45% of respondents from Europe also claimed that the US Treasury's Office of Foreign Assets Control (OFAC) bared the sharpest teeth when it comes to AML regulation. 62% found the Americas the hardest region to govern in terms of sanctions compliance.
John Evans, director of financial crime solutions at Logica, said:
"What's interesting here is that so many compliance professionals in Europe are more concerned about OFAC than by their domestic regulators and the United Nations (UN). It's clear that OFAC's wide geographical reach and heavy penalties are a continuing challenge for banks.
Unfortunately, as domestic regulators clamp down further, the compliance headache - and potentially the regulatory ambiguity - looks set to remain a challenge."
A key regional contrast highlighted by the Logica survey is concern over managing multiple sanctions lists. In North America, only 11% of respondents found this challenging. In Europe, on the other hand, 28% cited this as an issue.
Evans continued: "Banks focusing on North America probably only need to scan payments against the OFAC sanctions lists. Banks in Europe, however, are likely to have to factor in more sanctions lists, such as those from the European Union, the UN and domestic ones. Large global banks may have up to 25 lists to manage, so it's easy to understand why this is such an issue."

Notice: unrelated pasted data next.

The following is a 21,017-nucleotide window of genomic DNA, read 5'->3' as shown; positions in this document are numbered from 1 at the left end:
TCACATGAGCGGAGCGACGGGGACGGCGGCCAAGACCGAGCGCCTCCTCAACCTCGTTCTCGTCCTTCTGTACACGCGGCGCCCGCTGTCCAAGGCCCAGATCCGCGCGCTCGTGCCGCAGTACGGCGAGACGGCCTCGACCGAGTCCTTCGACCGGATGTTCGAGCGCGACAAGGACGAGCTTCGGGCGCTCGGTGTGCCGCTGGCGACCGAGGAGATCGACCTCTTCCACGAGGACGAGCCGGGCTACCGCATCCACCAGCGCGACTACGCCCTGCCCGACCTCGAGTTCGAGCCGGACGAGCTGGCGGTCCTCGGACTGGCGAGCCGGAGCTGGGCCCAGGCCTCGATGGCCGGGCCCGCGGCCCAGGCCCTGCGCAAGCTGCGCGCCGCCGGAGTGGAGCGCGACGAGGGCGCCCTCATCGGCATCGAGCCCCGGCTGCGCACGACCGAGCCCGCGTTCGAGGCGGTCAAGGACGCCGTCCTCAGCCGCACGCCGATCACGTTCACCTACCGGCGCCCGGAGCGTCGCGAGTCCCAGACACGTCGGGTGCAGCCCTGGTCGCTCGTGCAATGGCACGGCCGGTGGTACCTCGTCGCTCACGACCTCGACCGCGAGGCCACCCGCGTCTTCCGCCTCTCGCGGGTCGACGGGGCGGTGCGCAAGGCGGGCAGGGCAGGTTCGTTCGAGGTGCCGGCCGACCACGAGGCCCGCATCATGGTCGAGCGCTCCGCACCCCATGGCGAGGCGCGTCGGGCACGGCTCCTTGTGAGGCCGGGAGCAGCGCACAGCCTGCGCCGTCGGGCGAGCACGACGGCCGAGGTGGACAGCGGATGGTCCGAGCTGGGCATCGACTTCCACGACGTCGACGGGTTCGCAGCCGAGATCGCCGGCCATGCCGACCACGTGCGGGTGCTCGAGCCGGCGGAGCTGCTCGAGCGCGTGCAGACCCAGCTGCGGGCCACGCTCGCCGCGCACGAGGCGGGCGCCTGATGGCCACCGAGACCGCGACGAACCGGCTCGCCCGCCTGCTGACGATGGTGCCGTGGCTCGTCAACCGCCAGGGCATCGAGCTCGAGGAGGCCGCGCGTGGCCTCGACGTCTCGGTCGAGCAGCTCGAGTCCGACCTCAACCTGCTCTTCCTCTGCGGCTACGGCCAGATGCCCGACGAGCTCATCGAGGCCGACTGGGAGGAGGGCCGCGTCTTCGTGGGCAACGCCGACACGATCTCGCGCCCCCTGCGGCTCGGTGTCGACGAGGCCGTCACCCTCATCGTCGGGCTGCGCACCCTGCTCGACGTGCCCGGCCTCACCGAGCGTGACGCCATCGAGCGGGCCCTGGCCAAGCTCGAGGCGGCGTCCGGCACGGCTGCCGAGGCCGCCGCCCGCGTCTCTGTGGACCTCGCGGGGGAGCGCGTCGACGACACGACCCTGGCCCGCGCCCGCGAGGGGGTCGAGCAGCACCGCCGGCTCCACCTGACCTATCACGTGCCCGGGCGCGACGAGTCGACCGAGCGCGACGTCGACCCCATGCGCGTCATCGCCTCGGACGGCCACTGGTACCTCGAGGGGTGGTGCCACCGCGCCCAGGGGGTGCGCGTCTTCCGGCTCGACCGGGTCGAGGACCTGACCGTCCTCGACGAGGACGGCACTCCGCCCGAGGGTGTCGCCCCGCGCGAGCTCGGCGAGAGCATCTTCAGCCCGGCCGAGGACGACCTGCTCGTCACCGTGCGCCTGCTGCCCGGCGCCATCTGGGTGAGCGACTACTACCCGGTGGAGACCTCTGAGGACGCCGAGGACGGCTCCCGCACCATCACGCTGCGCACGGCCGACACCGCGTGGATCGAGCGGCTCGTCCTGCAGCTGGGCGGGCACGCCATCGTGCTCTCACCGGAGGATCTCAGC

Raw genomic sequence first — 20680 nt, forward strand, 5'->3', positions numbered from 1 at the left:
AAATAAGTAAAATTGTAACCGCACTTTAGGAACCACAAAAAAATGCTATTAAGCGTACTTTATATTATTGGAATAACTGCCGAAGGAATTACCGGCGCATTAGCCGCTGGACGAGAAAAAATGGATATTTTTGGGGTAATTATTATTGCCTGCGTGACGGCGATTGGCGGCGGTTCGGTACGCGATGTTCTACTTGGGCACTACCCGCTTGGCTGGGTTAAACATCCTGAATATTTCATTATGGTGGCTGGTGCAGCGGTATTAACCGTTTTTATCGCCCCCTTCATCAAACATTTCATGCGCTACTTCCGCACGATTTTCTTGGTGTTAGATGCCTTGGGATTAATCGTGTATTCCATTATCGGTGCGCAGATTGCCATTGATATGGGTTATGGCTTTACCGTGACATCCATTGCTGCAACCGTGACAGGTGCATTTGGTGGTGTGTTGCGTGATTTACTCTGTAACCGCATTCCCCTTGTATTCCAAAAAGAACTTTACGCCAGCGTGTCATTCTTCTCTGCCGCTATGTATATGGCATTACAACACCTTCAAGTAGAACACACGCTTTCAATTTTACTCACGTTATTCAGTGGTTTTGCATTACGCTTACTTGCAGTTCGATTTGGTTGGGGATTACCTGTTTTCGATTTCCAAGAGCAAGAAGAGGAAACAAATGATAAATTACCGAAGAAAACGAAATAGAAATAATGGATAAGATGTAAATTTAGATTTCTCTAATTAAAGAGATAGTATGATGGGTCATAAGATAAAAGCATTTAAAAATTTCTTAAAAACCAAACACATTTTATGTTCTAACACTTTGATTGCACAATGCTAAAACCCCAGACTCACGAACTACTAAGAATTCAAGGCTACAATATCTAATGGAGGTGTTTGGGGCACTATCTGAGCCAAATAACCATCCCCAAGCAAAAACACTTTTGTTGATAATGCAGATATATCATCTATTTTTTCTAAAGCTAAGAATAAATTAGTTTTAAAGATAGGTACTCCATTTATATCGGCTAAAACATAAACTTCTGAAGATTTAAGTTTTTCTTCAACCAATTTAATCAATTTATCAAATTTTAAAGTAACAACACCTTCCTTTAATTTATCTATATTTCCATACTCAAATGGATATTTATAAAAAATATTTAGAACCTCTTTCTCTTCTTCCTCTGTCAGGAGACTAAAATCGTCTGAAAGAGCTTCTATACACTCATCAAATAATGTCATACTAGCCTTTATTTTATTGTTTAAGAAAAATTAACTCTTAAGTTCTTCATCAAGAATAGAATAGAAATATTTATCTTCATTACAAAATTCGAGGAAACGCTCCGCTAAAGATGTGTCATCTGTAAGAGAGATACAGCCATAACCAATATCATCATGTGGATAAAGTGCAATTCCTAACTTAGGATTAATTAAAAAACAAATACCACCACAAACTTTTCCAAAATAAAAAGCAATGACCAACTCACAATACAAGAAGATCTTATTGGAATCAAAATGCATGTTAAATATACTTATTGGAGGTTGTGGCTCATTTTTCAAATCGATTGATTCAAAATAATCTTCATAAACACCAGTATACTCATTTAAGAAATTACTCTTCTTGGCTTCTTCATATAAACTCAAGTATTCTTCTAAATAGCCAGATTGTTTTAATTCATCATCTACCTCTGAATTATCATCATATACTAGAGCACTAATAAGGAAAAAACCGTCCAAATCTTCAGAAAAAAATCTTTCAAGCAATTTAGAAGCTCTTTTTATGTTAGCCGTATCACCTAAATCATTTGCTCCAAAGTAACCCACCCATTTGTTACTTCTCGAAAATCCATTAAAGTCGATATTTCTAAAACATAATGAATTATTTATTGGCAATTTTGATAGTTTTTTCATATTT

The European survey results also highlighted that 30% of compliance professionals felt their bank could not scale effectively to handle foreign domestic payments traffic.
Evans added: "Clearly many banks are not equipped for what could be a vast increase in payments to scan. The payments landscape is changing, however, and simply filtering cross-border traffic will not suffice.
Banks around the globe are going to have to address their scanning operations to ensure they can scale both efficiently and cost-effectively."